Now for the spindle: I attach the indicator to the spindle by means of one of these annoying articulated bars. So the indicator is touching the table 15cm away from the spindle. Then I swivel the spindle 180 degrees and measure the opposite side of the table. There is a difference of 0.4mm. There should be no difference in an ideal world, the reading should be exactly the same at both ends. I suspect this is due partly to a bit of spindle runout and partly to the spindle not being exactly square to the table.

    Because this covers a total distance of 30cm. I don't think it's too bad.

    I also did a test with a 10mm bar in the spindle, and measured the Z axis moving it up and down with an indicator just touching along the bar. Depending on how the spindle was turned, I got different readings, from perfect to some deflection, again to be expected due to spindle runout. All this measuring is enough to drive you crazy. The important thing is that the pieces are square using an engineers square and the face mill doesn't leave any ridges, just a few tooling marks which I would rather not have, but they polish off nicely anyway.

    I guess I have to live with some imperfections. Next mill will certainly have a possibility to adjust both the column and the head. In hindsight maybe I should've bought a different mill, however, a different mill will have other problems. Nothing is perfect, not for that amount of money anyway.


    Edward
    Last edited by Edward; 04-02-2017 at 05:57 PM.

  9. #9
    I don't understand the first test. It seems to measure bed flatness, it does not depend on the column being vertical to the bed.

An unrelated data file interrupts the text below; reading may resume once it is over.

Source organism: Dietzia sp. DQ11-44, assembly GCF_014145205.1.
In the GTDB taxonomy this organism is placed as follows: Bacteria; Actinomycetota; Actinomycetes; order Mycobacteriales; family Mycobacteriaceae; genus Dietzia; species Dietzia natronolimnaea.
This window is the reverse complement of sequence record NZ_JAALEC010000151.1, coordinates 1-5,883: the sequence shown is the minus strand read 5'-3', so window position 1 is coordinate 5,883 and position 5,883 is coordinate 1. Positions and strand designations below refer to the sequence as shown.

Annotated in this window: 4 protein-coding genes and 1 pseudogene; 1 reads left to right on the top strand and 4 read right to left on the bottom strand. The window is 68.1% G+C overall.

The rotating DTI is good, but you want to do North South, East and West to get a vertical.

    To compare sensitive quill movement to Z slide movement is trickier. How about putting a bar in a collet, putting your DTI against it from the side and from the front, then comparing quill movement to slide movement. How's that?

  10. Quote Originally Posted by Robin Hewitt View Post
    I don't understand the first test. It seems to measure bed flatness, it does not depend on the column being vertical to the bed.

    The indicator holding prong is actually in the spindle, held inside an 8mm collet. The measuring lever is just touching the table. Therefore any readings of the table are relative to the spindle/head/column assembly. Since the only thing that moves is the swipe east to west of the table, , the reading will change if the table is not horizontal.

    Then repeat for north to south travel, using a long parallel across the table to serve as a flat surface for the indicator to slide on.
    Last edited by Edward; 04-02-2017 at 09:15 PM.